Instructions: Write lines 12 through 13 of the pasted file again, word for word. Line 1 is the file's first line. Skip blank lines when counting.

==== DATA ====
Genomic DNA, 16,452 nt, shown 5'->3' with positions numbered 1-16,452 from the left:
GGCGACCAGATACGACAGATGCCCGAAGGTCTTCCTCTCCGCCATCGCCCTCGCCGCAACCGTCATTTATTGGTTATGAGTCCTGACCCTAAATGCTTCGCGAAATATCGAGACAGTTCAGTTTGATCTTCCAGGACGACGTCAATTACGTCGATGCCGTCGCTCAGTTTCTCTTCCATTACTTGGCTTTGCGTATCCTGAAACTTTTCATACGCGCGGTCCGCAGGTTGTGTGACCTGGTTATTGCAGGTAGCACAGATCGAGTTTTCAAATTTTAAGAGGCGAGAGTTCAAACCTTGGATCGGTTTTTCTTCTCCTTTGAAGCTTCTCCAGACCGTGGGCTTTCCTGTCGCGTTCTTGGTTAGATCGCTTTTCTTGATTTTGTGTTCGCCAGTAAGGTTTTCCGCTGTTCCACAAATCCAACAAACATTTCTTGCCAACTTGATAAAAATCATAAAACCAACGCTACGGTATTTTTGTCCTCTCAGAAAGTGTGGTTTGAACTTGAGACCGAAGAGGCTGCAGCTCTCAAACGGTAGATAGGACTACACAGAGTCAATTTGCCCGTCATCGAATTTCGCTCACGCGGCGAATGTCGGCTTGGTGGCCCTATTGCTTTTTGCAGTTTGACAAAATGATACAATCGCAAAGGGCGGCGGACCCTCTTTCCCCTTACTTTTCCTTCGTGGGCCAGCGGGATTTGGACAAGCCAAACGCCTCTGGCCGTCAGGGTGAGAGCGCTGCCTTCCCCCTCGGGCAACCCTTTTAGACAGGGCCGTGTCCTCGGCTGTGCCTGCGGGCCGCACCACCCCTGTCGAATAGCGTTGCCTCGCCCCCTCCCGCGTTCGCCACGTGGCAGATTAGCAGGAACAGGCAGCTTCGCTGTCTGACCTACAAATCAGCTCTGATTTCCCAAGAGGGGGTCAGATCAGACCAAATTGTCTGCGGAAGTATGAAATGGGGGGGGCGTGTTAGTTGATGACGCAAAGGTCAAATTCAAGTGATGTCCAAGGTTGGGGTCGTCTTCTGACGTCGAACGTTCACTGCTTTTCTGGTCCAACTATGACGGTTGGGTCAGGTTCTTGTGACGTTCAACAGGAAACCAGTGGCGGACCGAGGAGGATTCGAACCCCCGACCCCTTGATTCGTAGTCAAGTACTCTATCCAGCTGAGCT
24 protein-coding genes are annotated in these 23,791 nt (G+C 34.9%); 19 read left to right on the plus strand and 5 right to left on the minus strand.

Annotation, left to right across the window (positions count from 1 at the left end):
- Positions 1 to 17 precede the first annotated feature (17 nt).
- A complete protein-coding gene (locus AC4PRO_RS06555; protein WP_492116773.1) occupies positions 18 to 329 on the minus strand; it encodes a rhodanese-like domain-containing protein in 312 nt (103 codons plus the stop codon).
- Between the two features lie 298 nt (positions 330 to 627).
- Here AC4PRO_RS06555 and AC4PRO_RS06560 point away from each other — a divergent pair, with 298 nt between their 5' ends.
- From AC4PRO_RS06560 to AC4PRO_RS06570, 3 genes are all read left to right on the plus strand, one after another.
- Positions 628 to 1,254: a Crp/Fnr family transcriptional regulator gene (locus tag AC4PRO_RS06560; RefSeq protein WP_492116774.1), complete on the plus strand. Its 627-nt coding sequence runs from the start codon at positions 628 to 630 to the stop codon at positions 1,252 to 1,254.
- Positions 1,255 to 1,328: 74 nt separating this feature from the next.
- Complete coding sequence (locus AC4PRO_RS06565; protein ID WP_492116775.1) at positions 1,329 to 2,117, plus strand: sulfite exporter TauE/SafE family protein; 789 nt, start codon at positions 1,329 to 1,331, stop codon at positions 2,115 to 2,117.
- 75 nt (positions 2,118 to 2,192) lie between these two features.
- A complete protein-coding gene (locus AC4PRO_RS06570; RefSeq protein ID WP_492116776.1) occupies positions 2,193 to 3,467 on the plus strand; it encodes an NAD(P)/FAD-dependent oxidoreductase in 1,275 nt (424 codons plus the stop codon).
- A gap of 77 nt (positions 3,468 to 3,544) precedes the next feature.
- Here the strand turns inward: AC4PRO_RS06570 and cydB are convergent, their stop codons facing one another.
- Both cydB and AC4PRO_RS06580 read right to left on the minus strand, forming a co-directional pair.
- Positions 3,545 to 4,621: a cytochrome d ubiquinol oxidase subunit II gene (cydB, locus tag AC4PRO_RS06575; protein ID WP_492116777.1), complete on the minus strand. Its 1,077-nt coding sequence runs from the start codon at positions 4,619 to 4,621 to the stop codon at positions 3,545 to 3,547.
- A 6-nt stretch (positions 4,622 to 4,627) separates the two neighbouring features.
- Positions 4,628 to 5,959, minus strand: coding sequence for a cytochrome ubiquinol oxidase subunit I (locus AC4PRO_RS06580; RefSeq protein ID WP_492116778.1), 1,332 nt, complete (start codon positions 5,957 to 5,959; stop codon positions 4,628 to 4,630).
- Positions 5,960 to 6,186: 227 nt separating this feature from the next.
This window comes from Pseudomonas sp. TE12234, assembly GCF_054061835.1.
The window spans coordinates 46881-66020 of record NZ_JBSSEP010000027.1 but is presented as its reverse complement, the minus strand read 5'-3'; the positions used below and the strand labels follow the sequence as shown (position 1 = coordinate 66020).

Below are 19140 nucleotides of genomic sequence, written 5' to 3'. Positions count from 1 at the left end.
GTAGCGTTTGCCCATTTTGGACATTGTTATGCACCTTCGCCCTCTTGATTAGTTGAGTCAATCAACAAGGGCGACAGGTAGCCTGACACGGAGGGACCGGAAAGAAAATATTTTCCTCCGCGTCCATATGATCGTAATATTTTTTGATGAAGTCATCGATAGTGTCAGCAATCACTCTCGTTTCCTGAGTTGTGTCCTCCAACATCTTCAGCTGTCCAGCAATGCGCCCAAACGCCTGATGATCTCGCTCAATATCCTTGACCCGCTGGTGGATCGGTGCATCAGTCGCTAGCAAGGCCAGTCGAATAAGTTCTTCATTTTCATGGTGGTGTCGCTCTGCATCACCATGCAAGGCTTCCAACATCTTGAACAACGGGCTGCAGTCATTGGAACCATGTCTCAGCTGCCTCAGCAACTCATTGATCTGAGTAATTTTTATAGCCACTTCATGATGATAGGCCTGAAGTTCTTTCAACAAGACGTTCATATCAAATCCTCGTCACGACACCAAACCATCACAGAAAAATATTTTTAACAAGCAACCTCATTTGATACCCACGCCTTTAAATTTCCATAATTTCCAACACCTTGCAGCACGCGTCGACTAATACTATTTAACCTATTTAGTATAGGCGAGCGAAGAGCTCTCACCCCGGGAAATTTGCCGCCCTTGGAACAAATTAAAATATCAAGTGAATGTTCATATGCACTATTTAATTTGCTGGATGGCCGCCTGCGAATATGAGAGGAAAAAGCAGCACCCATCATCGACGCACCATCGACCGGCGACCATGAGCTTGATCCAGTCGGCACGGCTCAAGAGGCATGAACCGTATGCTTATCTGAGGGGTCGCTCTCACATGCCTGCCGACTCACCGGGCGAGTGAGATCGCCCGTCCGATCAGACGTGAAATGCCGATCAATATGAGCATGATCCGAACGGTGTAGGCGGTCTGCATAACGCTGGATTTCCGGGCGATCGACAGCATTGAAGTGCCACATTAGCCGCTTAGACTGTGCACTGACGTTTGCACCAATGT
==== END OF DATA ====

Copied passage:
- Complete coding sequence (locus AC4PRO_RS06565; protein ID WP_492116775.1) at positions 1,329 to 2,117, plus strand: sulfite exporter TauE/SafE family protein; 789 nt, start codon at positions 1,329 to 1,331, stop codon at positions 2,115 to 2,117.
- 75 nt (positions 2,118 to 2,192) lie between these two features.